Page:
I've seen dead whales before and have observed both killer and sperm whales up close predating on fish hauled up on fishing gear in the Gulf of Alaska, but never before have I seen an entangled whale. Despite my emotional turmoil over witnessing such a situation, I had the sense to be impressed by the consummate professionality of our Team Leader, Jess.
Calmly, patiently, and in great detail, she photographed the whale and described the various complicated aspects of the entanglement so that I could relay the information to our Ground Contact, Kelly, who then put the phone tree into motion. This phone tree refers to the various contacts from federal, state and non-profit agencies who decide the appropriate action plan for dealing with an entangled large whale.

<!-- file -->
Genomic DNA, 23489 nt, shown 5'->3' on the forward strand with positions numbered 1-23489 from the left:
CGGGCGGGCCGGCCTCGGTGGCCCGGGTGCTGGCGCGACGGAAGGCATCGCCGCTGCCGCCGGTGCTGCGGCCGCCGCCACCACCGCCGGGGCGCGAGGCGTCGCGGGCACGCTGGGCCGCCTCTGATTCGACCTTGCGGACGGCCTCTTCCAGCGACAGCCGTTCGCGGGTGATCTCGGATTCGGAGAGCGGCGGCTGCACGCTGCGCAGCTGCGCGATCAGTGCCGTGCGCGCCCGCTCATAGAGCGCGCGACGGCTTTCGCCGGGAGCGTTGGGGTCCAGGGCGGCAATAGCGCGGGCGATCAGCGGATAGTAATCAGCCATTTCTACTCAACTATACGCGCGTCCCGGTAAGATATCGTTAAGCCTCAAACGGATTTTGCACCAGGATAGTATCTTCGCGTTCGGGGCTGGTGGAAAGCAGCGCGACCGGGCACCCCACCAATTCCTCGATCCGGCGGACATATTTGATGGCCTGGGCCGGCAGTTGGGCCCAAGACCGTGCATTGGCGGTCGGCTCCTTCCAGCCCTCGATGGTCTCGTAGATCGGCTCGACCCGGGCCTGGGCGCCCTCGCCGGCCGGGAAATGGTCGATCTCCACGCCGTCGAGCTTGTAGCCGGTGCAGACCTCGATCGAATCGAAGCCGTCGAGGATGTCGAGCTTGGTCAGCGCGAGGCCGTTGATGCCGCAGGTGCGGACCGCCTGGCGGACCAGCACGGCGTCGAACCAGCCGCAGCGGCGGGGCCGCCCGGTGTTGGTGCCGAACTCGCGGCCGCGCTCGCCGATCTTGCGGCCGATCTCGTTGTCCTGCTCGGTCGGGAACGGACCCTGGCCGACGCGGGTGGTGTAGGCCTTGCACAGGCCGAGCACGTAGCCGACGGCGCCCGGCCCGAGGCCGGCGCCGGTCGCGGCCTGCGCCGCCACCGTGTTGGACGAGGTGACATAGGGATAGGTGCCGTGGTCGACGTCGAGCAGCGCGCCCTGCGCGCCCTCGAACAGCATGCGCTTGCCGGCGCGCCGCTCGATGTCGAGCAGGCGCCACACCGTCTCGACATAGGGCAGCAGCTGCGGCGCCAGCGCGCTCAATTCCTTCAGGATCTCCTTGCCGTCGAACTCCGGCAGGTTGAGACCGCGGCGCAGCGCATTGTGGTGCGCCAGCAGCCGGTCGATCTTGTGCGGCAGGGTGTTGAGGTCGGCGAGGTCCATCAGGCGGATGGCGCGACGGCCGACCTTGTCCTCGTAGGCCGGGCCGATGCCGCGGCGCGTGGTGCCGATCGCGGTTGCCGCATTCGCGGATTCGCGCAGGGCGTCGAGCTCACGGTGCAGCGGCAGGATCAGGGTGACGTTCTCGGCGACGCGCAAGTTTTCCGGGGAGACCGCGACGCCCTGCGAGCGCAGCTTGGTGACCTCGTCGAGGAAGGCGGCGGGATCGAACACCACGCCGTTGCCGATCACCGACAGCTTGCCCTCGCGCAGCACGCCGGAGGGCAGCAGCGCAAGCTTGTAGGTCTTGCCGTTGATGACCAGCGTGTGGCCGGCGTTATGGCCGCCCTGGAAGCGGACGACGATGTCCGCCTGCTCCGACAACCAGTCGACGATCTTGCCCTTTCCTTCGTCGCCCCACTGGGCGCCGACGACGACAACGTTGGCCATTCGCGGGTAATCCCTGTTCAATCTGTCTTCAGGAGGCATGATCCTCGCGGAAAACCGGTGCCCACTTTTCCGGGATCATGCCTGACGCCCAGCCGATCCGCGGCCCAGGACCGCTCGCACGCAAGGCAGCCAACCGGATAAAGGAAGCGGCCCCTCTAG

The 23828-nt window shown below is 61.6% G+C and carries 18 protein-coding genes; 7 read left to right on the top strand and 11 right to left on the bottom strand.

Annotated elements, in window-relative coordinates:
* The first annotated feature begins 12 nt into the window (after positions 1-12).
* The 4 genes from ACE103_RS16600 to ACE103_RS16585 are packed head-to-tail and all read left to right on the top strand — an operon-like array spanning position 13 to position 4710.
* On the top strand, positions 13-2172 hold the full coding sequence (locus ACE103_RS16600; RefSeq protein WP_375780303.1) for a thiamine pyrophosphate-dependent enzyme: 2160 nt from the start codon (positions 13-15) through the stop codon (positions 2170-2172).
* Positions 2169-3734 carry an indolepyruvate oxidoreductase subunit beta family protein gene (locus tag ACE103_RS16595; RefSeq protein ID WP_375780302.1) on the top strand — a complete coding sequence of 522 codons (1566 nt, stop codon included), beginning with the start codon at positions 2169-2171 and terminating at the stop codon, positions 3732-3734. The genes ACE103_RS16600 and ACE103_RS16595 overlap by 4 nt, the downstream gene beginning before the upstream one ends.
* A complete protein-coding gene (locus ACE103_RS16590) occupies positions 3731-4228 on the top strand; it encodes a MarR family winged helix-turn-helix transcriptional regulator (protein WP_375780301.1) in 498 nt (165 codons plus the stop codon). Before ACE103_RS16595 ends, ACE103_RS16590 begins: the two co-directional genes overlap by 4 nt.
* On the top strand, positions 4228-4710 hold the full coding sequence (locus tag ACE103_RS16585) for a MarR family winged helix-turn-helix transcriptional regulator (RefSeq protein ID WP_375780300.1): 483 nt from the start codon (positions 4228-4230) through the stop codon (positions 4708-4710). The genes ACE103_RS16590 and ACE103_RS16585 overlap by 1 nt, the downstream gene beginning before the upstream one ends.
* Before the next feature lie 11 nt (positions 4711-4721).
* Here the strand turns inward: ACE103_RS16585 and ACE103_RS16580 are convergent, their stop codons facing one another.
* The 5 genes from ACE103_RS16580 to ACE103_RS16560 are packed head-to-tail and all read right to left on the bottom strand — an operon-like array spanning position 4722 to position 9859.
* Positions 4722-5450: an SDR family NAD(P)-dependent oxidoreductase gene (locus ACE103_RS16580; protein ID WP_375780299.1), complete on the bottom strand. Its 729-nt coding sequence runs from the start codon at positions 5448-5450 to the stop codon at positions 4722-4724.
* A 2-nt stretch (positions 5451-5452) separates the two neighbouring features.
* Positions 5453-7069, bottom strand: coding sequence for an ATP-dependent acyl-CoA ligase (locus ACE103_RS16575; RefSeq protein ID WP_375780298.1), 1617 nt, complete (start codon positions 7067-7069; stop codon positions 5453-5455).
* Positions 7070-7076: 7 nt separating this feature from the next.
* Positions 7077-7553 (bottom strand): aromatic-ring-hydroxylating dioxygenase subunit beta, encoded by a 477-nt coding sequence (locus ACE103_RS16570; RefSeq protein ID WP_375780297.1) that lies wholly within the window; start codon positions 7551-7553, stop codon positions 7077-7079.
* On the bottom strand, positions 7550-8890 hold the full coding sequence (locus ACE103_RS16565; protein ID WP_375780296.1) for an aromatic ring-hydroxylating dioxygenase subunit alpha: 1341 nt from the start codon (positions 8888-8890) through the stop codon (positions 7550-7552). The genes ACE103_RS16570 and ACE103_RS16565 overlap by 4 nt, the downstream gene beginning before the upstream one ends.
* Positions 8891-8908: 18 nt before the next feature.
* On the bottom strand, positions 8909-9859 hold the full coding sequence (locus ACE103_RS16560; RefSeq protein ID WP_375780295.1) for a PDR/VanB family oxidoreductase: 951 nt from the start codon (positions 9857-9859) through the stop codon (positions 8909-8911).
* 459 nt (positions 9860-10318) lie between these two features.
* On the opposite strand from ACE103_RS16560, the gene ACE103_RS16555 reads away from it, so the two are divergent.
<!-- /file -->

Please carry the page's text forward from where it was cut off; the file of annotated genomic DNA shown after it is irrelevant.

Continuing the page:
In this case, the seas were too rough to attempt immediate disentanglement, or even to try attaching telemetry gear so that the whale could be tracked. But, at least, now all aerial surveys teams are on high alert, and thanks to Jess's awesome photo documentation (shown here), everyone has a good idea of what to expect . We are all hopeful that we'll re-sight this humpback soon so that the disentanglement crew can spring into action and help this magnificent animal!